A Typology of Media Innovations: Insights from an Exploratory Study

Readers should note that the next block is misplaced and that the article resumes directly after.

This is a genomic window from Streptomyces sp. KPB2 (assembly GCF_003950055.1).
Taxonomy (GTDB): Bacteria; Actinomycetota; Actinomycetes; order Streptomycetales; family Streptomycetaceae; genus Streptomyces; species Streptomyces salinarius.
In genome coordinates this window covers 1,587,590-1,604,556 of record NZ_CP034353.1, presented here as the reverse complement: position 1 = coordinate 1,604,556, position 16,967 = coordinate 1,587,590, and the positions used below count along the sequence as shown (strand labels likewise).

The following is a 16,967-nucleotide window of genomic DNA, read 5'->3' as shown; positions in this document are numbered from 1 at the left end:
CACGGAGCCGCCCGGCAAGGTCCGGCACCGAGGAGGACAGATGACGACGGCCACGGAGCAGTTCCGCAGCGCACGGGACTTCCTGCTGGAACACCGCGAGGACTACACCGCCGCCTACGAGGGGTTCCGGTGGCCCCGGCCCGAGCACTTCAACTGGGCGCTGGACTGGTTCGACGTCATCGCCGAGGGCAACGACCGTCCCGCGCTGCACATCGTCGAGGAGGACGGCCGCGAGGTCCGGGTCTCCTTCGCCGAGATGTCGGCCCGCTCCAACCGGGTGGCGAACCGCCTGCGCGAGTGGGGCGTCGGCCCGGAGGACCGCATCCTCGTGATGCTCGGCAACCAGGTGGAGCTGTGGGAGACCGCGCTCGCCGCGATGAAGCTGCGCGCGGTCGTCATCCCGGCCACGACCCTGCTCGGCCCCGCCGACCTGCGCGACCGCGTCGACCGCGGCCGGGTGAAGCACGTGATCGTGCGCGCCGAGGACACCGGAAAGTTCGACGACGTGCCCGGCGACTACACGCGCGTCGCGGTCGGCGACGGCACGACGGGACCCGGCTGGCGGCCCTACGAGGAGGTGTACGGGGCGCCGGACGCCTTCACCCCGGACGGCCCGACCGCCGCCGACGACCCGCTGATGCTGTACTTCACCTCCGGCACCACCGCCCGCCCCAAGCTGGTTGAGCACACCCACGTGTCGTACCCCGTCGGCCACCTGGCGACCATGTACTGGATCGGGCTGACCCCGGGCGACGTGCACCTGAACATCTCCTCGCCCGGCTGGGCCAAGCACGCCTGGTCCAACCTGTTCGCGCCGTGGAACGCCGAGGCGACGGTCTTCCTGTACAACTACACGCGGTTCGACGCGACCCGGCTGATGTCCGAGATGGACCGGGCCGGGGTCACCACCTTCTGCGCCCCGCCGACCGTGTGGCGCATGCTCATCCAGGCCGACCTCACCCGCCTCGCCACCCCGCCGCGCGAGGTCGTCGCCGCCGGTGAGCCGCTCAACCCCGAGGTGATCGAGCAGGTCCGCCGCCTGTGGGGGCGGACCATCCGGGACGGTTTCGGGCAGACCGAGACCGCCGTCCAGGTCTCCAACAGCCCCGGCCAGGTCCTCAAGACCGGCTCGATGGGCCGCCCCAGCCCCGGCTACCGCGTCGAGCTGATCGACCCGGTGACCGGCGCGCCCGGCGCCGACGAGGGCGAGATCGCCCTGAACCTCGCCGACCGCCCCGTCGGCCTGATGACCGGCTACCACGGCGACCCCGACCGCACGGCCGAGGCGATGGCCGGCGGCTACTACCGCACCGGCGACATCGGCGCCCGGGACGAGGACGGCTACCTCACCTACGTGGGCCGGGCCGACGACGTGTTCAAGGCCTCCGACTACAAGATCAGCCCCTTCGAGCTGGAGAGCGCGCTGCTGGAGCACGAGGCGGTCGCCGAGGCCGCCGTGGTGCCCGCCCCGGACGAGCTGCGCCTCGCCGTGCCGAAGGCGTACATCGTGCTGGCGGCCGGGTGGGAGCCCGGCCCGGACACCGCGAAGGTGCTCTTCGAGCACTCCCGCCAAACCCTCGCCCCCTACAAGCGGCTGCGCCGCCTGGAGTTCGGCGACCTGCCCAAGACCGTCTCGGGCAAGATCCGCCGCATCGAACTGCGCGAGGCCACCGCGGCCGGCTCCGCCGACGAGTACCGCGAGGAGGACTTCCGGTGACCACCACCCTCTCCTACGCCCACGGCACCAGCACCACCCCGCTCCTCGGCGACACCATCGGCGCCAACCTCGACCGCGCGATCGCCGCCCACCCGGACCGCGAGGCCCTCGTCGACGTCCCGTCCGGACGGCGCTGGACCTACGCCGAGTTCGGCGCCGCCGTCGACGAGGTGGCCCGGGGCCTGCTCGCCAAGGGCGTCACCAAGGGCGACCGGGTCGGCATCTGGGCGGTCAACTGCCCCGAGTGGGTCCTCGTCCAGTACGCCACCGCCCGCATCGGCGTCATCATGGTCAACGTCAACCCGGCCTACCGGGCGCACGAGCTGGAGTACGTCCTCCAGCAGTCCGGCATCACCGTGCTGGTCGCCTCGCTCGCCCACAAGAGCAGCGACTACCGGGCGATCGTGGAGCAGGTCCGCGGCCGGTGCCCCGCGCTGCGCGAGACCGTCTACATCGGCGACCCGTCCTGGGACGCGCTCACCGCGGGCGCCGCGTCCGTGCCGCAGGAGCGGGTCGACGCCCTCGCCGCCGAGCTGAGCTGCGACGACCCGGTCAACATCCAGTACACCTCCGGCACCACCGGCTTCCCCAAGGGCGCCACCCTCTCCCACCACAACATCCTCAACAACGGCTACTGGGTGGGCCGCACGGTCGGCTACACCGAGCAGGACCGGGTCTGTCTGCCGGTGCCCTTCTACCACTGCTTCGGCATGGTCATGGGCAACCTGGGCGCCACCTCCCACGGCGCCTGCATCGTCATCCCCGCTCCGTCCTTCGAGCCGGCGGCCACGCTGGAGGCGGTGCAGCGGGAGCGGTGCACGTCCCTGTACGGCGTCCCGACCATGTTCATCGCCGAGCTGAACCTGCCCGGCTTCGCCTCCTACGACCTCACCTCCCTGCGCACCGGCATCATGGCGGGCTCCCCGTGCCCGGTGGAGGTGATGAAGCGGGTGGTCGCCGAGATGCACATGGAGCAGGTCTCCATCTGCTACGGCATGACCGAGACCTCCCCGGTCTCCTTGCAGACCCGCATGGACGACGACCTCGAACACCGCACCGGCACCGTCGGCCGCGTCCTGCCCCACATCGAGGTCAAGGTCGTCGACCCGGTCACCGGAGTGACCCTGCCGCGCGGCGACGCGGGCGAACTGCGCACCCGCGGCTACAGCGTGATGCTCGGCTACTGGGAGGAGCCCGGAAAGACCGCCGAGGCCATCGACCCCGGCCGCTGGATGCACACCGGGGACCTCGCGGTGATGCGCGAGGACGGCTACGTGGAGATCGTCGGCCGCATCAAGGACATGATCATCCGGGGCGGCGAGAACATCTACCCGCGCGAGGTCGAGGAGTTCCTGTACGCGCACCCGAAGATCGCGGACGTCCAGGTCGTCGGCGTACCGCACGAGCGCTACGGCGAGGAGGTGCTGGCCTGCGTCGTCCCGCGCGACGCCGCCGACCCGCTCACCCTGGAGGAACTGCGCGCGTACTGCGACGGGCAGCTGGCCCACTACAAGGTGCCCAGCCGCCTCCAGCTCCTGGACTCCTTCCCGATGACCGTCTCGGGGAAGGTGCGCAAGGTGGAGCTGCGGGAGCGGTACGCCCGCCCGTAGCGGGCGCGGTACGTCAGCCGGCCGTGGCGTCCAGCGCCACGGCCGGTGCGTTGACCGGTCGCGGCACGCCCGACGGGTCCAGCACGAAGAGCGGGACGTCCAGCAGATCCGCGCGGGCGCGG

The concept and phenomenon of media innovation is gaining some attention in the academic community, policy circles and among practitioners. However, the phenomenon is still poorly defined and not well understood. This paper therefore first analyses how media innovation is framed in the literature on media economics and media management. Then it considers to what extent the standard analysis of innovation could be applied to the media field, considering, on the one hand, the traditional view on innovation policy and, on the other hand, some of the most common indicators of innovation. Based on this information, the paper suggests a novel conceptualisation of media innovation.Furthermore, an analysis of statistical indicators on R&D expenditure leads to three assumptions related to media innovation, namely (1) that the Media and Content Industries (MCIs) are much less innovative than the ICT industries, or/and (2) that R&D statistics do not properly capture the innovativeness of the MCIs, or/and (3) that the innovative activities in media and content are largely taking place elsewhere (for instance in the ICT sector). Whereas the statistical indicators point towards the second explanation, a small round of expert interviews in Flanders revealed that there is a case for assumptions (1) and (3) as well. First of all, it was shown that all forms of innovation defined in our typology exist in the media field, but not with the same importance. The most important ones from the media industries’ point of view seems to be the innovation related to the product, notably concerning the core (e.g. creation of new types of TV shows) and business model innovation. There is also technological innovation taking place in the media industries, for instance concerning new ways to access and interact with the content but this innovation comes from out the media sector (e.g. HD-TV, search engines) and at best the media industries try to adapt to this rapidly changing technological context.
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